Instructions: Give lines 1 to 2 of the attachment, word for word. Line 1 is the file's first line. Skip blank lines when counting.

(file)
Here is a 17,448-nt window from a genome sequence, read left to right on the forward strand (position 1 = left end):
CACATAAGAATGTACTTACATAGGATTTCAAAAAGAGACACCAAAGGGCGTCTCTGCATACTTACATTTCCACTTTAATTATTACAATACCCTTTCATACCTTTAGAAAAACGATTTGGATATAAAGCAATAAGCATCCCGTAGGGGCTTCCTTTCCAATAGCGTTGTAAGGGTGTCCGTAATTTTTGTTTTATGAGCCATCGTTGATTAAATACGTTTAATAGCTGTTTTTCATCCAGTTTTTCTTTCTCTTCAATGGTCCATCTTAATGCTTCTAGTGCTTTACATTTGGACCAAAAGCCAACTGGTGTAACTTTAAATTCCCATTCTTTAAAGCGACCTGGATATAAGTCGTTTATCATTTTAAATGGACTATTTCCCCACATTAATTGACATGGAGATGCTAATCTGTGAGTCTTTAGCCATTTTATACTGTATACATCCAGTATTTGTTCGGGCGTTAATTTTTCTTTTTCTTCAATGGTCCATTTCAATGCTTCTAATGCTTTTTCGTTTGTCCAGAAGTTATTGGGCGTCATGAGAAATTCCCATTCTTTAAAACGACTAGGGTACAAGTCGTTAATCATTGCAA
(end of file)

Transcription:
Here is a 17,448-nt window from a genome sequence, read left to right on the forward strand (position 1 = left end):
CACATAAGAATGTACTTACATAGGATTTCAAAAAGAGACACCAAAGGGCGTCTCTGCATACTTACATTTCCACTTTAATTATTACAATACCCTTTCATACCTTTAGAAAAACGATTTGGATATAAAGCAATAAGCATCCCGTAGGGGCTTCCTTTCCAATAGCGTTGTAAGGGTGTCCGTAATTTTTGTTTTATGAGCCATCGTTGATTAAATACGTTTAATAGCTGTTTTTCATCCAGTTTTTCTTTCTCTTCAATGGTCCATCTTAATGCTTCTAGTGCTTTACATTTGGACCAAAAGCCAACTGGTGTAACTTTAAATTCCCATTCTTTAAAGCGACCTGGATATAAGTCGTTTATCATTTTAAATGGACTATTTCCCCACATTAATTGACATGGAGATGCTAATCTGTGAGTCTTTAGCCATTTTATACTGTATACATCCAGTATTTGTTCGGGCGTTAATTTTTCTTTTTCTTCAATGGTCCATTTCAATGCTTCTAATGCTTTTTCGTTTGTCCAGAAGTTATTGGGCGTCATGAGAAATTCCCATTCTTTAAAACGACTAGGGTACAAGTCGTTAATCATTGCAA